Corn Hybrid Performance Trial, Red River Research Station, Bossier City

Crop Summary

During the months of May and June, rainfall was below normal, and temperatures were above normal (see graph below). Grain yields ranged from 103.2 to 168.8 bushels per acre with a trial average of 137.5 bushels per acre in this irrigated trial (Table 6). There were four hybrids that fell within the high-yielding group for 2018. Other agronomic data are presented in Table 6.

Corn Hybrid Performance Trial, Northeast Research Station, St. Joseph (Silt Loam Soil)

Crop Summary

Cool temperatures were experienced during March and April with soil moisture being adequate. During the months of May and June, rainfall was below normal, and temperatures were above normal (see graph below). Grain yields ranged from 215.2 to 269.4 bushels per acre with a trial average of 242.6 bushels per acre in this irrigated trial (Table 7). Excellent yields were produced at this location. There were four hybrids that fell within the high-yielding group for 2018. Other agronomic data are presented in Table 7.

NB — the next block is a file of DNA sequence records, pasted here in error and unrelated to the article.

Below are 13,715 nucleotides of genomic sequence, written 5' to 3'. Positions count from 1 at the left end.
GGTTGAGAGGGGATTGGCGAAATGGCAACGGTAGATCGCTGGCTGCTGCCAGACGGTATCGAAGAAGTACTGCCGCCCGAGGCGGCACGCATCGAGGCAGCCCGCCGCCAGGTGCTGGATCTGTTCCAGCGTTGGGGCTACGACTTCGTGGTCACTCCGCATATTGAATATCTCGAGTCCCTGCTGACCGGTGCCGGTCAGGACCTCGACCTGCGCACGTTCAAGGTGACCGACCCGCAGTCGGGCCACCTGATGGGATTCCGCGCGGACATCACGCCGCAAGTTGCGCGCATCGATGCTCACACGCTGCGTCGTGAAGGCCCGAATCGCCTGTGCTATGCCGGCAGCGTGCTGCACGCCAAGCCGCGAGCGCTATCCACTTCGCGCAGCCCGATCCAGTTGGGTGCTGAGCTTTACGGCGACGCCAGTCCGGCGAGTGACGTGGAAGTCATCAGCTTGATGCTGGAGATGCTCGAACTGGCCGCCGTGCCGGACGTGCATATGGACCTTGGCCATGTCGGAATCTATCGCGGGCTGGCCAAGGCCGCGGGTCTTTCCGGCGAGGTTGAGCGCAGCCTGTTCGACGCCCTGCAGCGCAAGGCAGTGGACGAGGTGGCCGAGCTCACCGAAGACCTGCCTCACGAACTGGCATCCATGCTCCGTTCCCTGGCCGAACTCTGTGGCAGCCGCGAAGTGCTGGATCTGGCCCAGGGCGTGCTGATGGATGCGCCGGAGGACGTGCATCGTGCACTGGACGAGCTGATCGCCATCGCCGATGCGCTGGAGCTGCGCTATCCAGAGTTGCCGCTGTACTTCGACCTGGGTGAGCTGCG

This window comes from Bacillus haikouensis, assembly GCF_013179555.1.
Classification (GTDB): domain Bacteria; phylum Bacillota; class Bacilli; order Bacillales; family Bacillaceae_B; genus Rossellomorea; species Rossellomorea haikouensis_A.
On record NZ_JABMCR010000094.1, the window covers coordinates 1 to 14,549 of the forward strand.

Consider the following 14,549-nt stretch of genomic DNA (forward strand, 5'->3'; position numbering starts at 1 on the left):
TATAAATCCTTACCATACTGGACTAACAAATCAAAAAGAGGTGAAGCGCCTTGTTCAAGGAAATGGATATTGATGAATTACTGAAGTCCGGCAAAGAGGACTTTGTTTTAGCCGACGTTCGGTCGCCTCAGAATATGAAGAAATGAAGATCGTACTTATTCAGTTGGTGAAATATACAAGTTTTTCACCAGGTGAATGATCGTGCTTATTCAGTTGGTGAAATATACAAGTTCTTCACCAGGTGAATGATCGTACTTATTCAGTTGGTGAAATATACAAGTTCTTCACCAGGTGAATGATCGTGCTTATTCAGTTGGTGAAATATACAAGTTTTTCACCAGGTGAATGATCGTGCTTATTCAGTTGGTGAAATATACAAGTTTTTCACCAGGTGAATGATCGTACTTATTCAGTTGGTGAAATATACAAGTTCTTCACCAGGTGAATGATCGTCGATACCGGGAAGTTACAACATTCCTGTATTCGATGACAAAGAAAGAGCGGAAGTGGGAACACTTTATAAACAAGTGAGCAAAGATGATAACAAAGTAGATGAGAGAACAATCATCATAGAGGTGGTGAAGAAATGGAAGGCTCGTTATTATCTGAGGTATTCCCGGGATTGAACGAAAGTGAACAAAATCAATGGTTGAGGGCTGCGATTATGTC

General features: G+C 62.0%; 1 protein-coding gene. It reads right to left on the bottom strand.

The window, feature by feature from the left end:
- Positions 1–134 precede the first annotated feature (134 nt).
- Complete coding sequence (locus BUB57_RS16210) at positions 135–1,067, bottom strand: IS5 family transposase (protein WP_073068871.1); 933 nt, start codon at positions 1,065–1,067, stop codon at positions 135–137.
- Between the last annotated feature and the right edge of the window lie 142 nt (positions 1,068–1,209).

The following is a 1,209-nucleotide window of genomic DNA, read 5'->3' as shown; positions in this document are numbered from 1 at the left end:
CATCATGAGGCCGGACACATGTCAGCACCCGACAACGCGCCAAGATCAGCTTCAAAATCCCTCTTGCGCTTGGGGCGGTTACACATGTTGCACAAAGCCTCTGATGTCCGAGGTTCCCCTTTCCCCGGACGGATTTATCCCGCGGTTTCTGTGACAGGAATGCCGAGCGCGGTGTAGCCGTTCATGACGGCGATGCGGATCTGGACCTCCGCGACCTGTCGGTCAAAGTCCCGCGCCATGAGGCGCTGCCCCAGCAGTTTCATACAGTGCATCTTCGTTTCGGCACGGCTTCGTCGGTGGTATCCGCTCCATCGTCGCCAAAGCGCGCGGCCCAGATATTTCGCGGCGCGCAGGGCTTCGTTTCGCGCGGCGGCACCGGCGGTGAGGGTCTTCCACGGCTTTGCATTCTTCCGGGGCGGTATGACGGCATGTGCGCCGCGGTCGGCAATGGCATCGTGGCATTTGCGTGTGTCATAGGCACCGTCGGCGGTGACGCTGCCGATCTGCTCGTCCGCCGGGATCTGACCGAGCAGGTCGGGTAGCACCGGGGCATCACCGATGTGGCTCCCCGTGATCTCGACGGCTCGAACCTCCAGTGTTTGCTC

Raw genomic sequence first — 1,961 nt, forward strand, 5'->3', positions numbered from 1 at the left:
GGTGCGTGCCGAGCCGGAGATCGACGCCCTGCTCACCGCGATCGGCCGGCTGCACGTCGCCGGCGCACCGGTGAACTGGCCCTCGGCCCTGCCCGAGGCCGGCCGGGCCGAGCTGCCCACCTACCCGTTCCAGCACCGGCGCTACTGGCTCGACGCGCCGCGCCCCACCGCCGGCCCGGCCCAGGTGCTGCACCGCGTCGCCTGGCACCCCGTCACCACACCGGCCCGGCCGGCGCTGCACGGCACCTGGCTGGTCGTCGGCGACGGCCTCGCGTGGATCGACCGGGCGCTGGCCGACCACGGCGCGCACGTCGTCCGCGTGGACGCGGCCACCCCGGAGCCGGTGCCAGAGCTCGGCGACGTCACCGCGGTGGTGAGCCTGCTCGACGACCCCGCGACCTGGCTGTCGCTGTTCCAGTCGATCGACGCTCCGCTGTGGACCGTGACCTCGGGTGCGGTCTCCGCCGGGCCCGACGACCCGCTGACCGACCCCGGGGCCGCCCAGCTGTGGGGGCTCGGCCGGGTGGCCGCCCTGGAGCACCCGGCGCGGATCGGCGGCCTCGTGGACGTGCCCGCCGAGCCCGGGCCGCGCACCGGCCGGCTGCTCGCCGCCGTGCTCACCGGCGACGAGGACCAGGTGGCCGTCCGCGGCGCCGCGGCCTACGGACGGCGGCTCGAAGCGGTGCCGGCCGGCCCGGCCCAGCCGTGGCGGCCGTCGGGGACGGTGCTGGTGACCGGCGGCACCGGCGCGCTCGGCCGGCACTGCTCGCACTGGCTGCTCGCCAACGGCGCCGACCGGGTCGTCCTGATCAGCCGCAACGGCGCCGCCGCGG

Corn Hybrid Performance Trial, Northeast Research Station, St. Joseph (Clay Soil)

Crop Summary

Cool temperatures were experienced during March and April with soil moisture being adequate. During the months of May and June, rainfall was below normal, and temperatures were above normal (see graph below). Grain yields ranged from 184.4 to 270 bushels per acre with a trial average of 225.6 bushels per acre in this irrigated trial (Table 8). There were two hybrids that fell within the high-yielding group for 2018. Other agronomic data are presented in Table 8.


Corn Hybrid Performance Trial, Macon Ridge Research Station, Winnsboro

Crop Summary

Cool temperatures were experienced during March and April, with soil moisture being adequate. During the months of May and June, rainfall was below normal, and temperatures were above normal (see graph below). Grain yields ranged from 169.6.4 to 204.1 bushels per acre with a trial average of 189.7 bushels per acre in this irrigated trial (Table 9). There were 22 hybrids that fell within the high-yielding group for 2018. Other agronomic data are presented in Table 9.

10/31/2018 8:15:58 PM